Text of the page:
State investigator Suzan Armstrong sifts through heaps of paperwork, carefully mulling over government cases. Though her eyes focus on the documents' dense text, her thoughts momentarily drift away to daydreams about erecting a creative haven where people can funnel their imaginations into a slew of colorful crafts. In January of 2007, Suzan's reoccurring daydream materialized when she hung up her investigative briefcase, broke the glass on her emergency paintbrush holder, and opened her own franchise of Color Me Mine—named one of the top 10 places for kids' birthday parties by Parents magazine.
The 1,750-square-foot studio brims with décor and fixtures crafted by its own staff members, including custom-tile floors and a grandfather clock made from shards of shattered pottery. Patrons browse well stocked shelves of ceramic plates, vases, and—thanks to an exclusive partnership with the magic magnate—Disney characters, then garnish their chosen bisques around crafting tables in the main studio or long tables in the private party room. Experienced staff members stand closely by to help with bisque or paint selection and answer any questions about materials, design ideas, or how to emblazon Tinker Bell with a perfect Mona Lisa smile, then glaze and fire each creation to forge a bounty of long-lasting keepsakes.
From its humble origins in 1946 as a single glass shop, Speedy Glass has expanded across the country into a network of more than 120 locations, where technicians stand at the ready to repair and replace the glass in cars, homes, and offices. The centers’ automotive technicians handle all manner of automotive-window services, including repairing chipped windshields or shattered back windows cracked while drivers were chauffeuring opera singers. To overhaul homes' glass panes, the residential specialists can cut, polish, and install fresh windows. They tackle projects ranging in scope from fashioning new glass tabletops to building solariums for clients who run on solar panels inside their skulls. Speedy Glass's workmanship and quality are guaranteed, and all of its services are backed by an array of warranties.
What began as a colony farm built by the U.S. Army in 1935 became, by the mid-1950s, the childhood home of Reindeer Farm's head honcho, Tom Williams. After studying the habits of Scandinavian and Siberian reindeer herders in high school, Tom began to understand why the antlered creatures were considered the "cattle of the North": The brisk Alaskan climate suited their dense coats and languid presence at pool parties. In 1987, after years of practicing law throughout Alaska, Tom ventured to Canada to meet his first herd of reindeer, which he kept corralled next to a tiny sign and donation jar on the modest farm. Since then, that initial herd has blossomed into 150 reindeer, who graze beside 35 elk, 13 horses, one bull moose, and one surprisingly well-adjusted bison. Now a petting zoo, the farm has grown alongside the herd, with guided tours, scavenger hunts, and horseback rides treating guests to an up-close and hands-on experience with the majestic animals. Located in the colony's original chicken coop, a gift shop provides guests with any number of collectibles to commemorate their visits.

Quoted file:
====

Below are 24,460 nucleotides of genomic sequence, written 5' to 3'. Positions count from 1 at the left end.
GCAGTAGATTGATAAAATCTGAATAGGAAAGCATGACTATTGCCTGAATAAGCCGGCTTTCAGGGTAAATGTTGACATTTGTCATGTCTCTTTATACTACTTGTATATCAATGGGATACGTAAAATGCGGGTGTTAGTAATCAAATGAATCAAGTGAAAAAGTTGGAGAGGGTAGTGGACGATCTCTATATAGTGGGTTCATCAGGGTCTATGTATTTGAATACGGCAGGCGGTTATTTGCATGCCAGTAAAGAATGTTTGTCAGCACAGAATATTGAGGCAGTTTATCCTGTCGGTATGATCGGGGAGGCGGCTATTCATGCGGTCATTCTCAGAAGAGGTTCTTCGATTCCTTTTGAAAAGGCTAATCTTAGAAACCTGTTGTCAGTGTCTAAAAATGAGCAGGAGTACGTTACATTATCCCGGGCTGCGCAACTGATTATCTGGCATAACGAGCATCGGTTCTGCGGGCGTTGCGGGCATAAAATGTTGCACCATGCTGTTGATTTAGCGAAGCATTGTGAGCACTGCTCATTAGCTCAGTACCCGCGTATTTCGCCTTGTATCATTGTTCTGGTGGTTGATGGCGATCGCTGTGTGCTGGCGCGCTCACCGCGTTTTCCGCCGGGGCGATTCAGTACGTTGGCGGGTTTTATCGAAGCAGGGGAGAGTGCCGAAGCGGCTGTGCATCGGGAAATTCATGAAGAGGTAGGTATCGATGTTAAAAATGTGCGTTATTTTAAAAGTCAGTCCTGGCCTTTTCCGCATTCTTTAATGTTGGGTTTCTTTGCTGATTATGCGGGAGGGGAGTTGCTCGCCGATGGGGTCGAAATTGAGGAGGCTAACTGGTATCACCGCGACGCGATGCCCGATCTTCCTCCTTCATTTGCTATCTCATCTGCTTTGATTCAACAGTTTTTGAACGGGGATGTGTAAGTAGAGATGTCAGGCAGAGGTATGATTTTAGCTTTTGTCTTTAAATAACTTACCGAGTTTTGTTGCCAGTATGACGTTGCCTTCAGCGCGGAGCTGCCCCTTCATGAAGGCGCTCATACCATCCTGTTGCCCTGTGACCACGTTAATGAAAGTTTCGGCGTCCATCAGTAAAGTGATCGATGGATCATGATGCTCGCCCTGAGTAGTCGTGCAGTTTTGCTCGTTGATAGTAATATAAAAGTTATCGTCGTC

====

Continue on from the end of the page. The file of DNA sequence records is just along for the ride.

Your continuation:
One of the largest manufacturers and suppliers of paints in the Pacific Northwest, Parker Paint has been sprucing up interiors and exteriors since 1945. The company has evolved over the years to keep up with the latest advancements in painting technology. Among the multi-hued fruits of this evolution are weather-ready exterior paints, whose modern formulas scoff at the elements and prove ideal for realistic yet unflattering outdoor murals of the neighbors. With more than 1,600 shades to choose from, painters will find it nearly impossible to settle, like a bowl of jello during an earthquake. Luckily, customers can take advantage of the handy virtual decorator to narrow their choices and forecast what color schemes should be applied to which room, such as aquamarine themes for the exotic-fish room, bright primary colors for the inflatable fire escape, and a variety of yellows for a basement filled with antique butter churns.
Owner Sheri Olesen stocks her boutique Chartreuse with gently used apparel, jewelry, and accessories and blankets its walls in the creative output of local artists. Guests can cover upper hemispheres and tattoos of swear words with a women's top ($10–$30) or don a crochet hat ($30–$55) to keep noggins toasty. Legs shimmy into designer jeans or aerate calves in a skirt ($45 or less), and an array of belts ($20 or less) can keep wayward slacks from slipping off to rendezvous with capris sweethearts. Shoppers can drape collarbones in lanyards of handmade jewelry ($50 or less for most pieces) or adorn den walls with prints by local canvas-coaters ($25–$125).